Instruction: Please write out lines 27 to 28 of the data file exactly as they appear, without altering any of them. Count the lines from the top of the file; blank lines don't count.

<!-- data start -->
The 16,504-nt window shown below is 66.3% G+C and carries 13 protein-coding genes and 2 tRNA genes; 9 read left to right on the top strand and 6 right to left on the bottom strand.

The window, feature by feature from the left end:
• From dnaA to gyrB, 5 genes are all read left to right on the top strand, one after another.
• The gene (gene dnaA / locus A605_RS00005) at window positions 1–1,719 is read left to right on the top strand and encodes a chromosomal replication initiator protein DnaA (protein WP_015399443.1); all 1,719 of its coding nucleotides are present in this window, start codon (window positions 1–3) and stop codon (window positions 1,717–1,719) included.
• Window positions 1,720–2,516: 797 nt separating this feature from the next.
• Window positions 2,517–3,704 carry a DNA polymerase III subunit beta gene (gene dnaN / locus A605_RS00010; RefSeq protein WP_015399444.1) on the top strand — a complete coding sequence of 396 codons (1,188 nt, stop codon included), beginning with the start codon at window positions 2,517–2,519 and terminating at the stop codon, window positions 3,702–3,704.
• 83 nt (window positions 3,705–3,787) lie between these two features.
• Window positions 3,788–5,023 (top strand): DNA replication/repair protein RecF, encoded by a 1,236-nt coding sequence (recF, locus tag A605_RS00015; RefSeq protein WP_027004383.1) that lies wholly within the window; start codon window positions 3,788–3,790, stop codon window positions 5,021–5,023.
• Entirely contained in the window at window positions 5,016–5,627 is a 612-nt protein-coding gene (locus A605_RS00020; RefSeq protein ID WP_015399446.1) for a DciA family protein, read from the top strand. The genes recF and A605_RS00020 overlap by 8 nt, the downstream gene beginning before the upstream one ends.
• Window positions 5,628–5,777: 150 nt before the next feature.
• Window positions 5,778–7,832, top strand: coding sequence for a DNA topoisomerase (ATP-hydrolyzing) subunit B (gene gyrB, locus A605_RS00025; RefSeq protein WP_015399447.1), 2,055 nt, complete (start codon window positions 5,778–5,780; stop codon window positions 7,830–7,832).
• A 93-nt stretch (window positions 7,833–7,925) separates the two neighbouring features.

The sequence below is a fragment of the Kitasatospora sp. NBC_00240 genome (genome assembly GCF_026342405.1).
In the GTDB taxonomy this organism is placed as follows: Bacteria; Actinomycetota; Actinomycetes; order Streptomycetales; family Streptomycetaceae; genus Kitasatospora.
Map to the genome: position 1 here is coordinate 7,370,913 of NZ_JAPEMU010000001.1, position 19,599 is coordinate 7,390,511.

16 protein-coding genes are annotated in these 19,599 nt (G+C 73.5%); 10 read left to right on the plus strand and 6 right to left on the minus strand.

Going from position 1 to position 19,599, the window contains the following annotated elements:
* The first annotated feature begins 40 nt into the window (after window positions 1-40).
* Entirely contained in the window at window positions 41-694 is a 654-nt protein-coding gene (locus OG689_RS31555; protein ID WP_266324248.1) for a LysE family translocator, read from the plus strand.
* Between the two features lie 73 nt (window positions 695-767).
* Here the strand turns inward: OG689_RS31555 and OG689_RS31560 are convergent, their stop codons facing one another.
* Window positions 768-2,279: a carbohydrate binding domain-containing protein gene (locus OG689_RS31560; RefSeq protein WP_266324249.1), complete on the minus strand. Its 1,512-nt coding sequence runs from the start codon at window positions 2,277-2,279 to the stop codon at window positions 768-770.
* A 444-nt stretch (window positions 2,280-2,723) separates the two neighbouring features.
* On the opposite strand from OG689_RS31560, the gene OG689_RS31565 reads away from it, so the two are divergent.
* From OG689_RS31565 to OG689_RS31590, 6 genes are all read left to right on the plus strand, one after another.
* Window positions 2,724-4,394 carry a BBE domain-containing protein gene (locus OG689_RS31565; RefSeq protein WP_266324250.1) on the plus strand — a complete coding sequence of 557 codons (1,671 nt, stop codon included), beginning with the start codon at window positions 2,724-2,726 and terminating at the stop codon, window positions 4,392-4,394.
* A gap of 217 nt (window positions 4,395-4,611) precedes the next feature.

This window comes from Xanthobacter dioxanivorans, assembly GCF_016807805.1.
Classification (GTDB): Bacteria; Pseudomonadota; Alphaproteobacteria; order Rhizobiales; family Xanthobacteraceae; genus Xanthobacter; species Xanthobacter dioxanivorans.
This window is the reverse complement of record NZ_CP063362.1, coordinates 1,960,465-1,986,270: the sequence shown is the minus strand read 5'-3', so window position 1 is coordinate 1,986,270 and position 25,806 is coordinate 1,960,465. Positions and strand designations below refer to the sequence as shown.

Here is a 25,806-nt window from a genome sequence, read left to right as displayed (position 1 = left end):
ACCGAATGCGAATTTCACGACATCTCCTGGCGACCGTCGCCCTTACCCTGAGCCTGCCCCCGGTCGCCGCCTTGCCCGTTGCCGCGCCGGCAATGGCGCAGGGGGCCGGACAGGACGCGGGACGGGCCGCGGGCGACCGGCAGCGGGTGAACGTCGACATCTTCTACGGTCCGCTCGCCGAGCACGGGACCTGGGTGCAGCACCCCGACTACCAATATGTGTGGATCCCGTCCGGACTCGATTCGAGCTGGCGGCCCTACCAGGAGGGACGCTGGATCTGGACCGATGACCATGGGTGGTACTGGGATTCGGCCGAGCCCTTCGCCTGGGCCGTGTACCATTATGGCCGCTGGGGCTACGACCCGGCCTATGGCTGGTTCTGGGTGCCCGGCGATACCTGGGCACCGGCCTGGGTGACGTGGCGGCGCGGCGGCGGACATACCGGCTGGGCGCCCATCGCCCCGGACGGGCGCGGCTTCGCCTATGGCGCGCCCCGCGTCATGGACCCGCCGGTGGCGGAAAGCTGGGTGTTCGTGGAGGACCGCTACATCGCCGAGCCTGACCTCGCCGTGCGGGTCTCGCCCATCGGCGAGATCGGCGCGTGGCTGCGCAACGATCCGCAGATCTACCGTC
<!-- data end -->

* A gap of 217 nt (window positions 4,395-4,611) precedes the next feature.

This window comes from Xanthobacter dioxanivorans, assembly GCF_016807805.1.